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Hawaii scientists angered at Trump's withdrawal from Paris accord

(Image: Hawaii News Now/file) (Image: Hawaii News Now/file)

Hawaii scientists are reacting with anger and dismay after President Trump's decision Thursday to pull the United States out of the Paris Climate Accord aimed at slowing global warming and climate change.

"This morning after I saw the news, I realized that this president has lost his mind," said Camilo Mora, a University of Hawaii professor who has published studies documenting a rise in global temperatures. He said the U.S. owes it to the world to reduce its carbon output.

"We are the second largest producer of carbon dioxide on this planet, so for us to get out of this thing is for us to stop being responsible," he said. "This is like us producing garbage and not paying for someone to pick it up."

Trump's decision comes as scientist say Hawaii continues to see the effects of global climate change.

A study released this week, for example, chronicles the declining health of the coral in Hanauma Bay.


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"Hanauma Bay had about 50 percent bleaching where the corals turn white. And if the temperatures don't return to normal, they can die," said Kuulei Rodgers, a biologist who co-authored the study published in the journal PeerJ.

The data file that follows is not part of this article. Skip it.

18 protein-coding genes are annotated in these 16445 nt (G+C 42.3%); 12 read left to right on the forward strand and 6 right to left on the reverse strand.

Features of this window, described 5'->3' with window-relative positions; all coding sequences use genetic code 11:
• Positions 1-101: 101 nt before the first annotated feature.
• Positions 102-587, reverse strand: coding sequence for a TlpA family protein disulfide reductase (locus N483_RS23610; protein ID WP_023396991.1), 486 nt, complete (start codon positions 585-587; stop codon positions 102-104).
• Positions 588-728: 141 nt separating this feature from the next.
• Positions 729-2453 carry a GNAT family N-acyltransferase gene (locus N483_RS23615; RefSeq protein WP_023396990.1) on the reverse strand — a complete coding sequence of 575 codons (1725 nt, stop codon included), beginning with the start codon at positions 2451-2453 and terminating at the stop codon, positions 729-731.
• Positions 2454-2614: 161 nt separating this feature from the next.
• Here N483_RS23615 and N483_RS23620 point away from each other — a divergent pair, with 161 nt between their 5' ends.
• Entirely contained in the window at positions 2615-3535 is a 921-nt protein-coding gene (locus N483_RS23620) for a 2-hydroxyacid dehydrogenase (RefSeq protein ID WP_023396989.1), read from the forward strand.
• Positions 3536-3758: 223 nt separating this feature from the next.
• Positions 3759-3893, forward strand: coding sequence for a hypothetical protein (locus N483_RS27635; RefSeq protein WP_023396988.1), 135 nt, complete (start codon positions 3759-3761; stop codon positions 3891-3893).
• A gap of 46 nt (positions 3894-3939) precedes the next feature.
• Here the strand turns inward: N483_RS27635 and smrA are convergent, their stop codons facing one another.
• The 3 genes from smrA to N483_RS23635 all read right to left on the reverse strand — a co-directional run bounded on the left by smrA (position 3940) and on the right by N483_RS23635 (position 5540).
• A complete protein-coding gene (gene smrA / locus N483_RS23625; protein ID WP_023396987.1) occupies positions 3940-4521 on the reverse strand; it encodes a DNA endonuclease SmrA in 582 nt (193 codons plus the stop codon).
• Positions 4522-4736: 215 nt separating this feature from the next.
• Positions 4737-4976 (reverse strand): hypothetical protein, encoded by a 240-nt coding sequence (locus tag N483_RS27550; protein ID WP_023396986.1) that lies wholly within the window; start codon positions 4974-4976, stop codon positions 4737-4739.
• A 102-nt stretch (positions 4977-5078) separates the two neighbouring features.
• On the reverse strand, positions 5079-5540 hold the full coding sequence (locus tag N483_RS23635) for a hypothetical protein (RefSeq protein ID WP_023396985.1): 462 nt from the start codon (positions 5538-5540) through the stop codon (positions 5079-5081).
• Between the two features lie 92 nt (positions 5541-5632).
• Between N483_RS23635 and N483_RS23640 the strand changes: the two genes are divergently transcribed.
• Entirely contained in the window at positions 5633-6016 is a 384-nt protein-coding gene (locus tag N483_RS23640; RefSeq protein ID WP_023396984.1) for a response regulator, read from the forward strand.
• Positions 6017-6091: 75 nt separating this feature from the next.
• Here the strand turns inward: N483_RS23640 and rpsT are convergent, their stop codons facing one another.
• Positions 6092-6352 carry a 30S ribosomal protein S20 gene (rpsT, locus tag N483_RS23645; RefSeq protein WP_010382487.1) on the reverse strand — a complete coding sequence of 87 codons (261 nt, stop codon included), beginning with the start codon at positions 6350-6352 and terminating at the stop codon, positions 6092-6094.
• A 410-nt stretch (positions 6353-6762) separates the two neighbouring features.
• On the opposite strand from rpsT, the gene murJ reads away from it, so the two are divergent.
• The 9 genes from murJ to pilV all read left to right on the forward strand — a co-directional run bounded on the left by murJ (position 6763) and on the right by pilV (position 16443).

Rodgers also said 10 percent of those corals have died in Hanauma Bay. But corals elsewhere around the Hawaiian islands have fared even worse.

"The Kona coast of the Big Island, some places with 50 percent mortality," she said.

The study blames what Rodgers said is an indisputable increase in ocean temperatures. "Temperatures are recorded. They've been recorded throughout the world. and the temperatures are rising. And they're rising very rapidly," she said.

Meanwhile, Mora said last week's extremely high tides are proof that climate change is happening, and that steps still need to be taken to slow it down, or else there will be dire consequences.

"It's going to be millions, if not billions of dollars what sea level rise will mean to the Hawaiian economy down the road, but you don't have to look 10, 20, a hundred years from now," said Mora. "You can see what's happening here every time there's a high tide." 

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